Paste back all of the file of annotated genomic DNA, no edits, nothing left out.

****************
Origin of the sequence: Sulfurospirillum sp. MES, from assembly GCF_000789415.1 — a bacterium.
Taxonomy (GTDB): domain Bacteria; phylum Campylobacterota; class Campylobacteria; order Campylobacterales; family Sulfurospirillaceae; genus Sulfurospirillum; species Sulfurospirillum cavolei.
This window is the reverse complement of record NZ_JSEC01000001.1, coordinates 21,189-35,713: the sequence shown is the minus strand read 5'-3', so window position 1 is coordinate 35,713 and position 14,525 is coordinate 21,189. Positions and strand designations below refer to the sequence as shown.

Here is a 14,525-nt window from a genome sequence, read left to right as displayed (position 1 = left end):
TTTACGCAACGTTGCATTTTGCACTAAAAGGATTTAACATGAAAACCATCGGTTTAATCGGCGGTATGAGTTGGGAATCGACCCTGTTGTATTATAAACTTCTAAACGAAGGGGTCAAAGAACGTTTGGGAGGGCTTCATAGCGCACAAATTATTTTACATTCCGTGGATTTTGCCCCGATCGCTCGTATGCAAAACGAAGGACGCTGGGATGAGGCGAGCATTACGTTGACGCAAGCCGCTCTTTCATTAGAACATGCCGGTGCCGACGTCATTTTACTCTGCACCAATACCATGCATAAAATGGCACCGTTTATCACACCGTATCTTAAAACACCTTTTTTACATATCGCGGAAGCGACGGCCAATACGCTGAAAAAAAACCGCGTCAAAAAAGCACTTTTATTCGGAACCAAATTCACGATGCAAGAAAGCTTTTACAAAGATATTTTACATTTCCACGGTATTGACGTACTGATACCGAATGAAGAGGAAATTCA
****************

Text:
Origin of the sequence: Sulfurospirillum sp. MES, from assembly GCF_000789415.1 — a bacterium.
Taxonomy (GTDB): domain Bacteria; phylum Campylobacterota; class Campylobacteria; order Campylobacterales; family Sulfurospirillaceae; genus Sulfurospirillum; species Sulfurospirillum cavolei.
This window is the reverse complement of record NZ_JSEC01000001.1, coordinates 21,189-35,713: the sequence shown is the minus strand read 5'-3', so window position 1 is coordinate 35,713 and position 14,525 is coordinate 21,189. Positions and strand designations below refer to the sequence as shown.

Here is a 14,525-nt window from a genome sequence, read left to right as displayed (position 1 = left end):
TTTACGCAACGTTGCATTTTGCACTAAAAGGATTTAACATGAAAACCATCGGTTTAATCGGCGGTATGAGTTGGGAATCGACCCTGTTGTATTATAAACTTCTAAACGAAGGGGTCAAAGAACGTTTGGGAGGGCTTCATAGCGCACAAATTATTTTACATTCCGTGGATTTTGCCCCGATCGCTCGTATGCAAAACGAAGGACGCTGGGATGAGGCGAGCATTACGTTGACGCAAGCCGCTCTTTCATTAGAACATGCCGGTGCCGACGTCATTTTACTCTGCACCAATACCATGCATAAAATGGCACCGTTTATCACACCGTATCTTAAAACACCTTTTTTACATATCGCGGAAGCGACGGCCAATACGCTGAAAAAAAACCGCGTCAAAAAAGCACTTTTATTCGGAACCAAATTCACGATGCAAGAAAGCTTTTACAAAGATATTTTACATTTCCACGGTATTGACGTACTGATACCGAATGAAGAGGAAATTCA